The [E]x Factor: Addressing Trauma from Post-Separation Domestic Violence as Judicial Terrorism

Abstract When victims of intimate terrorism leave their abusers, the abuse rarely ends. While many victims exit intimate relationships to try to escape the abuse, for most, their bravery in leaving only angers their abusers further. Rather than lose control over their victims, many abusers continue to manipulate and terrorize their former intimate partners forContinue reading “The [E]x Factor: Addressing Trauma from Post-Separation Domestic Violence as Judicial Terrorism”

Diversity and the Federal Bench

Justice Sonia Sotomayor’s appointment was historic. She is the first Latina Supreme Court member and President Barack Obama’s initial appointment. Her confirmation is the quintessential example of his commitment to increasing ethnic and gender diversity in the judiciary; it epitomizes how the administration has nominated and appointed people of color and women to the appellateContinue reading “Diversity and the Federal Bench”

The Case for Employee Referenda on
Transformative Transactions As Shareholder
Proposals

This proposal would amend the bylaws to provide for a non-binding employee vote on any merger, acquisition, or other corporate combination on which the shareholders are also entitled to vote. The purpose of the referendum is to provide shareholders with information regarding the employees’ views on the transaction. Employees are in the midst of theContinue reading “The Case for Employee Referenda on
Transformative Transactions As Shareholder
Proposals”

Closing the Legislative Experience Gap: How a
Legislative Law Clerk Program Will Benefit the
Legal Profession and Congress

In this gloomy hiring season there is at least one increasingly bright spark, one that may light the way to a new kind of apprenticeship experience for future participants in the highly competitive nationalclerkship market. Pending in the U.S. Senate isHouse Bill 151, and its Senate companion, Senate Bill 27, that would for the firstContinue reading “Closing the Legislative Experience Gap: How a
Legislative Law Clerk Program Will Benefit the
Legal Profession and Congress”

Bailouts, Bonuses, and the Return of Unjust Gains

In March 2009, ailing insurance giant American International Group (AIG) triggered a national outcry when it paid out $165 million in government bailout funds for employee bonus incentives. President Obama called the bonus payments an “outrage” and promised that his administration would “pursue every single legal avenue to block these bonuses and make the taxpayersContinue reading “Bailouts, Bonuses, and the Return of Unjust Gains”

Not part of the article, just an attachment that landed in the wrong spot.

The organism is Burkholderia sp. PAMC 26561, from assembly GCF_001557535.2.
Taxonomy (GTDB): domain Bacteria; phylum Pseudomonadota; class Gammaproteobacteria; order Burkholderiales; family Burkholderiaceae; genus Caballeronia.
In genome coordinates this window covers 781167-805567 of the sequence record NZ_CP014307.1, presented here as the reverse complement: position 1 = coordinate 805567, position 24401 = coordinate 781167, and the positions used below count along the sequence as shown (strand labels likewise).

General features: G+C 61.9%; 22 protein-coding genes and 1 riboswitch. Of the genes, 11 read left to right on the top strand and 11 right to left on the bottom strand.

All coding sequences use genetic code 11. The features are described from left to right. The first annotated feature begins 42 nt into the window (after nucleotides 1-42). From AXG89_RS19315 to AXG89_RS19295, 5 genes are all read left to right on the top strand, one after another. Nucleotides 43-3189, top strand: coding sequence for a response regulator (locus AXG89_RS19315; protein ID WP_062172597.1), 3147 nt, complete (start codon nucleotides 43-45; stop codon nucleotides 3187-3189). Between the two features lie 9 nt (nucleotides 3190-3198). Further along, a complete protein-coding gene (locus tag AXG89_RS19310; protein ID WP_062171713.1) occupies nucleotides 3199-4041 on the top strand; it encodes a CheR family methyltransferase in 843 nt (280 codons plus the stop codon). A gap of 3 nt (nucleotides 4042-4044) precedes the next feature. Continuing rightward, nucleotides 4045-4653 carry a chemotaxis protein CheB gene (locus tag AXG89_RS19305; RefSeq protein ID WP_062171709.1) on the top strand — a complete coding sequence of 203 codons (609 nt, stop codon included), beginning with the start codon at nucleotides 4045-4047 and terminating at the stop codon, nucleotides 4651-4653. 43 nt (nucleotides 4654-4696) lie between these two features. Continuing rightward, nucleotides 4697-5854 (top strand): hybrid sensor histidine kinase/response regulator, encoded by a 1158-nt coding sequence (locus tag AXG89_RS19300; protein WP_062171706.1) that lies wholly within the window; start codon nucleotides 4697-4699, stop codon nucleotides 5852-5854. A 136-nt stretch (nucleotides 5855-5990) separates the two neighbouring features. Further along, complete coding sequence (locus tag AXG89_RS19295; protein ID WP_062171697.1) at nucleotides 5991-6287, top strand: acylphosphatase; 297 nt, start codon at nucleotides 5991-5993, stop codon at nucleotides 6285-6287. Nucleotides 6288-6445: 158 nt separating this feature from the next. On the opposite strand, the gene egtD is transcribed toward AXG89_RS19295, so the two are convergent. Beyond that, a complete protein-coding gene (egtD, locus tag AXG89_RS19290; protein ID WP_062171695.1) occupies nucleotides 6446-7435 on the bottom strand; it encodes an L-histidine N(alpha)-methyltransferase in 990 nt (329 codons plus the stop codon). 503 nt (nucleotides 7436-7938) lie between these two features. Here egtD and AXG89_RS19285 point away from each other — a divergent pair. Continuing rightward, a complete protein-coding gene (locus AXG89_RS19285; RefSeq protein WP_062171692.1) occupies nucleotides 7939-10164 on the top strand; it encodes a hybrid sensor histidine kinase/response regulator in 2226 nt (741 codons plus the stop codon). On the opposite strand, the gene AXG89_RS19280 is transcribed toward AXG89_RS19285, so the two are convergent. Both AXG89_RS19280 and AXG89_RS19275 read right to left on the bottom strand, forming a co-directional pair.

Executive Weapons to Combat Infection of the Art Market

Over the years, the executive branch has seized Nazi loot in various ways. The seizure that launched the modern Holocaust-era art movement was that accompanying the civil forfeiture proceeding filed in federal court in 1999 against Portrait of Wally, a painting by Egon Schiele. The seizure caused an uproar in the art world, which largely wasContinue reading “Executive Weapons to Combat Infection of the Art Market”

Constitutional Rights and Judicial Independence:
Lessons from Iowa

As was true across the country, the elections held in Iowa this past November were tough on incumbents. In Iowa, however, it was not just legislative and executive candidates that fell at the hands of an angry and confused electorate — three members of the state supreme court also lost their jobs after a controversialContinue reading “Constitutional Rights and Judicial Independence:
Lessons from Iowa”

How the U.S. Government’s Market Activities Can
Bolster Mobile Banking Abroad

To combat corruption and increase the effectiveness of foreign aid, the United States should require that all of its foreign aid distributions, reconstruction projects, and payments for services abroad go through banking channels — that is, the U.S. government should strive to eliminate cash transactions whenever possible. In U.S. operations in many parts of theContinue reading “How the U.S. Government’s Market Activities Can
Bolster Mobile Banking Abroad”

A Reply to Elena Kagan Can’t Say That: The Sorry State of Public Discourse Regarding Constitutional Interpretation

Written in the form of a fictional memo by Elena Kagan to the President of the U.S., this commentary offers a reply to the fictional memo by the President’s Counsel arguing that the President should not allow Justice Kagan to proceed with her remarks. The memo concedes the Counsel’s view that conservatives have succeeded in establishing theContinue reading “A Reply to Elena Kagan Can’t Say That: The Sorry State of Public Discourse Regarding Constitutional Interpretation”

Elena Kagan Can’t Say That: The Sorry State of Public Discourse Regarding Constitutional Interpretation

Written in the form of a fictional memo by Counsel to the President, Ray Politik, this commentary offers a reply to a fictional opening statement for Justice Kagan’s confirmation hearing. The proposal argues that Justice Kagan’s statement is strategically misguided and should not be understood as a “teaching moment”. The commentary argues that conservatives have succeededContinue reading “Elena Kagan Can’t Say That: The Sorry State of Public Discourse Regarding Constitutional Interpretation”